Phil Lewis, director general of the Anti-Counterfeiting Group (ACG), says the trend of buying prescription-based medicines over the internet is worrying given the dramatic fall in visits to general practitioners in the UK for routine consultations during the COVID-19 pandemic.
Data shows that the total number of appointments recorded in GP practice systems fell from 6m, at the beginning of March, to 4.25m by the end of that month – a reduction of almost 30 per cent. “This has happened at a time when large organized gangs, operating across the world have turned their attention to online crime” said Lewis. “They use sophisticated websites, social media and e-commerce platforms to advertise products using fake trademarks, brand names and certification labels to try and convince customers they’re buying genuine, safe products.”
Source : www.securingindustry.com
In March fake vials of DEFIBROTIDE 200mg displaying batch number 0286 were identified in Australia. One month later, fake vials of DEFIBROTIDE 200mg vials had also been supplied to Saudi Arabia and Latvia, displaying batch number 0286 and 0126.
DEFIBROTIDE is used to treat hepatic veno-occlusive disease, in which the blood vessels in the liver become damaged and obstructed by blood clots. This can be caused by treatments prior to a stem cell transplantation. Laboratory analyses established that these fake products do not contain any of the expected active ingredient. The solution in the vials is also thought to be contaminated by mold.
Source : www.who.int
The Minister of Public Health has issued a warning that a batch of fake Coartem is in circulation:
“The batch in question is ‘F2261 Coartem 20mg/120mg, tablets, Box of 30 x 24 tablets’”. Screening results reveal that the fake medicine does not contain antimalarial medicine but sildenafil (an aphrodisiac) and Ciprofloxacin (an antibiotic). The Minister also warned that “the original product is only sold in packs of 30 sachets and not in loose form”.
Source : www.237online.com
Customs and Border Protection officers (CPB) in Pennsylvania recently seized Linhua Qingwen capsules. Linhua Qingwen is commonly used for the prevention and treatment of viral influenza in China. It is composed of 11 herbs, gypsum, menthol, and more. The capsules are being sold as a treatment for COVID-19, but their effectiveness is unknown.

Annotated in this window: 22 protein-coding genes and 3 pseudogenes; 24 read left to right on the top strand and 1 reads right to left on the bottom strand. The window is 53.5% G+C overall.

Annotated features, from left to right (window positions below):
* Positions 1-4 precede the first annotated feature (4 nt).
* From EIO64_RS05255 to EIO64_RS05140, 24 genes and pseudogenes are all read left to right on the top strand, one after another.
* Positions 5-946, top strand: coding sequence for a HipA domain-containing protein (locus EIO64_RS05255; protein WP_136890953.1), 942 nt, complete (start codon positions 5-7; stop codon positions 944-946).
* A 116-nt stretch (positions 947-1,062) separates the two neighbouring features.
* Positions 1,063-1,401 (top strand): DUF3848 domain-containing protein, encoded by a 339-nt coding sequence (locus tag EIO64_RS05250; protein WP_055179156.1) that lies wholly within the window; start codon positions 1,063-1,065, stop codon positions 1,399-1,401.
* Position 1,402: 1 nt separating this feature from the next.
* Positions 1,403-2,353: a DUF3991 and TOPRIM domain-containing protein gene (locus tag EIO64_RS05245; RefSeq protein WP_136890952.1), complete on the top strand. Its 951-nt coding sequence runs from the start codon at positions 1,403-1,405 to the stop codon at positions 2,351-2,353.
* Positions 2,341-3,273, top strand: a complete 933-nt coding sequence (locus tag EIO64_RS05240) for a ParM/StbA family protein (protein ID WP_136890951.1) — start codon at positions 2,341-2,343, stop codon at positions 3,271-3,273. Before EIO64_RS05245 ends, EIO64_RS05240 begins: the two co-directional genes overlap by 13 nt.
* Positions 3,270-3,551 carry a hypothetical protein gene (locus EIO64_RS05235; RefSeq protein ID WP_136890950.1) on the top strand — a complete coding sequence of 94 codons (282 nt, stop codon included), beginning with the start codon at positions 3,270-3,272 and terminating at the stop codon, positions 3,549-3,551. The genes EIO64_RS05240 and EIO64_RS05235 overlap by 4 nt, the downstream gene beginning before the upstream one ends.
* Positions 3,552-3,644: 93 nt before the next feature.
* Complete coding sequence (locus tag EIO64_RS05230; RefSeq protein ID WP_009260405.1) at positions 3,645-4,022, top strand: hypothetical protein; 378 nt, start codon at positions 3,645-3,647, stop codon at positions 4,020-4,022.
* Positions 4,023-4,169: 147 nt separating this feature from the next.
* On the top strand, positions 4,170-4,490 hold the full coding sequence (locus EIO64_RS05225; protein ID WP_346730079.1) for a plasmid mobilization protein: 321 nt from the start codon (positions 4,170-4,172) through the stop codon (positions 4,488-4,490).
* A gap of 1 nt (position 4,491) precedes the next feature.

Since March 23, CBP officers at the Area Ports of Philadelphia, Baltimore and Washington, and the Ports of Harrisburg and Pittsburgh, completed 18 seizures that collectively included:
– more than 1,350 unapproved and counterfeit COVID-19 test kits;
– nearly 400 counterfeit N95 respirator masks;
– nearly 2,500 unapproved and potentially counterfeit medicines, including Hydroxychloroquine Sulfate, Chloroquine, Azithromycin, Lianhua Qingwen and Liushen Jiaonang;
– and more than 67,000 counterfeit ACCU-CHEK test strips.
These products were shipped from manufacturers and distributors in China, Hong Kong, South Korea, Turkey, Saudi Arabia, Nigeria, Senegal, Germany and the United Kingdom and were destined to addresses in Pennsylvania, New Jersey, Delaware, Virginia, Connecticut, and Florida.
Source : www.news.yahoo.com
Two individuals, one of whom is a repeat offender, were arrested in a case involving usurpation of office, use of fake official documents and trafficking unlicensed medical and paramedical equipment. Officials noticed an advert on Facebook for alleged abortion medicines and then launched an investigation in several towns in Morocco. The first suspect was arrested in Tangier. The second suspect, the main supplier, pretended to be a gynecologist and was found to have 171 medical devices, boxes of medicines, and fake prescriptions, etc., in his possession. Police also seized proof of money transfers sent by potential victims in Morocco and a computer and printer used to create fake documents.
Source : www.lematin.ma